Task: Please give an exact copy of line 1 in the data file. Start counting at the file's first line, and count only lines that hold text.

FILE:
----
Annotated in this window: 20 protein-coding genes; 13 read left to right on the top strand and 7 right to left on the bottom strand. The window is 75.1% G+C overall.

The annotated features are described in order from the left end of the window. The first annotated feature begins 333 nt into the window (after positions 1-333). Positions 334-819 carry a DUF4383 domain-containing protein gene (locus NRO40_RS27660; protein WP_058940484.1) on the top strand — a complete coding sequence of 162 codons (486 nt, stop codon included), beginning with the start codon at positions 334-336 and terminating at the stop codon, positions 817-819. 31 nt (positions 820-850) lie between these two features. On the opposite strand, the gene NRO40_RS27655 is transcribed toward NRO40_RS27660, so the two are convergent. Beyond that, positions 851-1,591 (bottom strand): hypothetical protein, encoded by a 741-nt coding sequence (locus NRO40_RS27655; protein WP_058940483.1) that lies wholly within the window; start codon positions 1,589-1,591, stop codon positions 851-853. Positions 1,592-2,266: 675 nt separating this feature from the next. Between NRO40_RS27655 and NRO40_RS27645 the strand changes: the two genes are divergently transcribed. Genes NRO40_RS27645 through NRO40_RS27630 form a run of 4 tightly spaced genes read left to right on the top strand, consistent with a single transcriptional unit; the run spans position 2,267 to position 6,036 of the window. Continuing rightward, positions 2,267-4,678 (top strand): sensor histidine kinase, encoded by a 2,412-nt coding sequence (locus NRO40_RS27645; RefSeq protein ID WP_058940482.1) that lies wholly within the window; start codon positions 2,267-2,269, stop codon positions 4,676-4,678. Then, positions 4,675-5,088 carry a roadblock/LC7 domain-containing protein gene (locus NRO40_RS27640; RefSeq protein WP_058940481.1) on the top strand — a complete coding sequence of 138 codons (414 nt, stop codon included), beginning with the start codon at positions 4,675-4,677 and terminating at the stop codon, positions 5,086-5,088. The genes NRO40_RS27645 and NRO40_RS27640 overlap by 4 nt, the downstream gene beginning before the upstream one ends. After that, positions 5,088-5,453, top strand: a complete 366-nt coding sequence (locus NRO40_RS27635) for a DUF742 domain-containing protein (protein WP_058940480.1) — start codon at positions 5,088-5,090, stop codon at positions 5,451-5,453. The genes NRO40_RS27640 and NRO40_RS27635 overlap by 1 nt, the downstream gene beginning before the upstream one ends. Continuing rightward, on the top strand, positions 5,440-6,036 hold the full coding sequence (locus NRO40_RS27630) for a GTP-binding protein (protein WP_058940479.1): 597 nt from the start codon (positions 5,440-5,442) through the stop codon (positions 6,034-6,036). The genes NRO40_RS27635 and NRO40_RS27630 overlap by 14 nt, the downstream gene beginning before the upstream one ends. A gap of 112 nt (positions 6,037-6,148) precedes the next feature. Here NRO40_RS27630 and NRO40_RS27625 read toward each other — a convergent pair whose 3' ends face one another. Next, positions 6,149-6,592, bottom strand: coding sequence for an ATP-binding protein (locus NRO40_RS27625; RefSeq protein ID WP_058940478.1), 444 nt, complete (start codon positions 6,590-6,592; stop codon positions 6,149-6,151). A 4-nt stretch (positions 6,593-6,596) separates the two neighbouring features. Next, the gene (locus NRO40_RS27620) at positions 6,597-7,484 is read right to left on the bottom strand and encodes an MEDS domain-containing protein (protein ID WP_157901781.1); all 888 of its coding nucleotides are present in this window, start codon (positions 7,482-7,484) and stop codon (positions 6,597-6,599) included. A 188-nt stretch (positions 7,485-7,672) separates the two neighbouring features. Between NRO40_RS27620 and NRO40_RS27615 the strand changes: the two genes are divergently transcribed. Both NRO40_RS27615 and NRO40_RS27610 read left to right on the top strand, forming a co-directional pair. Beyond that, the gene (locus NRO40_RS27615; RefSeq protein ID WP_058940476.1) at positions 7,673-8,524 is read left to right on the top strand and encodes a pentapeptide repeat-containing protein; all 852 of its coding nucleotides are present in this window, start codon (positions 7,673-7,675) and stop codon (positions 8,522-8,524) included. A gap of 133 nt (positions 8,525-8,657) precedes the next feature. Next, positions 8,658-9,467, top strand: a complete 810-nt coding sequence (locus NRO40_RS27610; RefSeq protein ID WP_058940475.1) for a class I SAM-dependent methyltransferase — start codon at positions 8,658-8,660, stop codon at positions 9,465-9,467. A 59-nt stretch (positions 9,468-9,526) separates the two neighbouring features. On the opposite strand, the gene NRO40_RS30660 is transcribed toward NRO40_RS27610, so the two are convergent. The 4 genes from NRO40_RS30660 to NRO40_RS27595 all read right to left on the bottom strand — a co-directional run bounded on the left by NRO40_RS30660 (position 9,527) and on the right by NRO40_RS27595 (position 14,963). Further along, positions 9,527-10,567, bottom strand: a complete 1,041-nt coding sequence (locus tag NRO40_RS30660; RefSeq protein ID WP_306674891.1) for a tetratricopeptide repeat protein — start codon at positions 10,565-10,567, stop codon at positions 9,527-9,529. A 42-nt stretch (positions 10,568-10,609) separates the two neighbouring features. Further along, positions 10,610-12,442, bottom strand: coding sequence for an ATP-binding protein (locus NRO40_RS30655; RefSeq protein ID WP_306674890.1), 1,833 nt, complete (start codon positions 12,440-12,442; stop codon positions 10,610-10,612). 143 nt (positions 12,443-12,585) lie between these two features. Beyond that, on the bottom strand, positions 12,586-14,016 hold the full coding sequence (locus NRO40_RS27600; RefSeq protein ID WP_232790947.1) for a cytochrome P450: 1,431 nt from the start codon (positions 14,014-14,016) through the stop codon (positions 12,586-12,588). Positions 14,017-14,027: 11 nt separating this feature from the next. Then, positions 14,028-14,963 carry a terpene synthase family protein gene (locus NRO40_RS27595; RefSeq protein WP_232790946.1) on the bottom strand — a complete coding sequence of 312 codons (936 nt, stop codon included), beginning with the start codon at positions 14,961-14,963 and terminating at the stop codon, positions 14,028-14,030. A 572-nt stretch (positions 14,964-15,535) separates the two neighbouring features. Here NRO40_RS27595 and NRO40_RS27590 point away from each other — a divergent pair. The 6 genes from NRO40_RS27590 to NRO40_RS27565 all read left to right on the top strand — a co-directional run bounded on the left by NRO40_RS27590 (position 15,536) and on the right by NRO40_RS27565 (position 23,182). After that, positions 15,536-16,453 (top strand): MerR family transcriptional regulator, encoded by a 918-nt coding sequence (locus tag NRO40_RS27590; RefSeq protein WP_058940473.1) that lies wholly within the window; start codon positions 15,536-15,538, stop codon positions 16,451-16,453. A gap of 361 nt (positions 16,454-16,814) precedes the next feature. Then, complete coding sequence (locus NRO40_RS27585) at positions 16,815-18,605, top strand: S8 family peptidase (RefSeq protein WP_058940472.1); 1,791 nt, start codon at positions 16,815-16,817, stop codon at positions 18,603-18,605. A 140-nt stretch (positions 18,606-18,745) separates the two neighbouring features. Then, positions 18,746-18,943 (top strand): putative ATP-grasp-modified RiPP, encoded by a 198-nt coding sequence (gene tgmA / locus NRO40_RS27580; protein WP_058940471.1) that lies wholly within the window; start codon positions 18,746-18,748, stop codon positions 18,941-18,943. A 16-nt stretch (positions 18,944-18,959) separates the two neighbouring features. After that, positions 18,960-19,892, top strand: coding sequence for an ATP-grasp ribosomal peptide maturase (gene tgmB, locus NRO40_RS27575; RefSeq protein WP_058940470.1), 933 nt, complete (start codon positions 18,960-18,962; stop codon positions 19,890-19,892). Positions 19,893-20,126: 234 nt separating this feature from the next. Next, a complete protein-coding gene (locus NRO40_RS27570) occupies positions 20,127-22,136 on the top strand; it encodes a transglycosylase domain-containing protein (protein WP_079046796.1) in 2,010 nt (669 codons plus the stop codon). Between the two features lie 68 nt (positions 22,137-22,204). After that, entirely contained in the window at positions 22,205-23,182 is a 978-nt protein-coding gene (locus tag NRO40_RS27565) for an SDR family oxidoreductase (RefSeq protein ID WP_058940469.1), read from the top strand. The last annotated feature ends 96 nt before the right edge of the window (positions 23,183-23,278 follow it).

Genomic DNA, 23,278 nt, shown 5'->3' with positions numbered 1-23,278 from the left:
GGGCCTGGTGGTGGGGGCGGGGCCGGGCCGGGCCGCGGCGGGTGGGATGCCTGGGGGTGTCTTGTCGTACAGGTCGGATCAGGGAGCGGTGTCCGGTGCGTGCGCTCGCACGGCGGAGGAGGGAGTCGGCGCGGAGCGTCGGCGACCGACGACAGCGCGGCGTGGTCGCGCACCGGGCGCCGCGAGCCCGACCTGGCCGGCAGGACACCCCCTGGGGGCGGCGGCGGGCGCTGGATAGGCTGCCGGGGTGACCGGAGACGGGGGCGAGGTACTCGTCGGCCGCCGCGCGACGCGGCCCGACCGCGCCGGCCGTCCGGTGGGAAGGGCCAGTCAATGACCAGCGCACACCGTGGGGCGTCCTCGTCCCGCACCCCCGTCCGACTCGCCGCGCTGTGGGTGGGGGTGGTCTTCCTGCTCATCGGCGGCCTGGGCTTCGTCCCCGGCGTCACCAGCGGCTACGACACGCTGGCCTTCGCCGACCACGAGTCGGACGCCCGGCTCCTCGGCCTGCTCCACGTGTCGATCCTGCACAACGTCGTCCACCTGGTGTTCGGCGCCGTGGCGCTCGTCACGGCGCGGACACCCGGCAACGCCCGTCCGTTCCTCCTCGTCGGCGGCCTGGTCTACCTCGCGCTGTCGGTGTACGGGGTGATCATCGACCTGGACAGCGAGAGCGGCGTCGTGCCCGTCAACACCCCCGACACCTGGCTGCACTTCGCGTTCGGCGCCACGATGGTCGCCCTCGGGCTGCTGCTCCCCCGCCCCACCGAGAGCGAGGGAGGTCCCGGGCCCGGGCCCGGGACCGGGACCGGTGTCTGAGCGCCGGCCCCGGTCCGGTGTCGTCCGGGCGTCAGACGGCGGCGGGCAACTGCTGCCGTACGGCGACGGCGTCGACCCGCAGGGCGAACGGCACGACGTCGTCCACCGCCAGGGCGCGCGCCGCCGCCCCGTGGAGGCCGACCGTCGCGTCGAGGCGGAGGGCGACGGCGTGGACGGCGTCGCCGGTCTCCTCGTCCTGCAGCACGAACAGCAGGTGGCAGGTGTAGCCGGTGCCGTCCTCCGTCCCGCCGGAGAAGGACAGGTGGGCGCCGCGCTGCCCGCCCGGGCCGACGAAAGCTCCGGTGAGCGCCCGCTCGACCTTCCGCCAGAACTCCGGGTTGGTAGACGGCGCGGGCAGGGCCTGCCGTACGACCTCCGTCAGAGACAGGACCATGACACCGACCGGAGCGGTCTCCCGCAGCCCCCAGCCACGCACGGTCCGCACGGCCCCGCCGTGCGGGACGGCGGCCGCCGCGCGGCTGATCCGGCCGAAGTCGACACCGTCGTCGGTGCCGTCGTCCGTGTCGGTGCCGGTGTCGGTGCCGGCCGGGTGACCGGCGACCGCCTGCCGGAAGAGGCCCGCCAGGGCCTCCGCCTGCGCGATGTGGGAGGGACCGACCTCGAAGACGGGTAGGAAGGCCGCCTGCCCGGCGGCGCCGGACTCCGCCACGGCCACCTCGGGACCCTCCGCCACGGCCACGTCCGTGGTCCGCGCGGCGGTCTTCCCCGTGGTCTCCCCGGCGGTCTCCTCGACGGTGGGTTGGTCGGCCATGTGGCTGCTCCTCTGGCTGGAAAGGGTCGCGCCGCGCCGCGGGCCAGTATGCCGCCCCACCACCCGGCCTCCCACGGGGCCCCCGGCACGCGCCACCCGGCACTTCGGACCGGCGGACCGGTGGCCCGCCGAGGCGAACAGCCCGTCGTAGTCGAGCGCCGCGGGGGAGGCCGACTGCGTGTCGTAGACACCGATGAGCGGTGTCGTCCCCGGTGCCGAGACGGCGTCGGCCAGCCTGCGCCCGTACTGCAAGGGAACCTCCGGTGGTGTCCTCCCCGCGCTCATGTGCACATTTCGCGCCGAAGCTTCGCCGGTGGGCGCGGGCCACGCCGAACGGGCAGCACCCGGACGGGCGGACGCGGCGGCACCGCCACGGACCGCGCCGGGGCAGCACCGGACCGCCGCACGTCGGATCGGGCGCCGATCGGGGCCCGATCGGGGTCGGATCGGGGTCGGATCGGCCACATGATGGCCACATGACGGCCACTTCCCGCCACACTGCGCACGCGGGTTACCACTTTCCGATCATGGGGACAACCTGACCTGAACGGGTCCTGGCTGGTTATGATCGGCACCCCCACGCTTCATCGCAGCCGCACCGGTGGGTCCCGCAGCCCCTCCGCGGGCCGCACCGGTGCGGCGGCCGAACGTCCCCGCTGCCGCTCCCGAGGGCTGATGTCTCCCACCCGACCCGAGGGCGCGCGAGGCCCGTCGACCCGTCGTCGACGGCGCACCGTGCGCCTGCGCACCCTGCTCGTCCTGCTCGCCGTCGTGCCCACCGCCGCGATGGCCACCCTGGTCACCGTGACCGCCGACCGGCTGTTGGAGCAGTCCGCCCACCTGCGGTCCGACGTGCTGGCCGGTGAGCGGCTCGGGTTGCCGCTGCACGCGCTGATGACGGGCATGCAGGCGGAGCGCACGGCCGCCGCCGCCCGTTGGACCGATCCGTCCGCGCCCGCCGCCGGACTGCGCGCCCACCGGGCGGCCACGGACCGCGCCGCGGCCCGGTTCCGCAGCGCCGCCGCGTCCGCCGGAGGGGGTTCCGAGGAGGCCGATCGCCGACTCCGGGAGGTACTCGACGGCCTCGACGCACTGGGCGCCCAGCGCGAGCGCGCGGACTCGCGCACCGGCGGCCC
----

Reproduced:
Annotated in this window: 20 protein-coding genes; 13 read left to right on the top strand and 7 right to left on the bottom strand. The window is 75.1% G+C overall.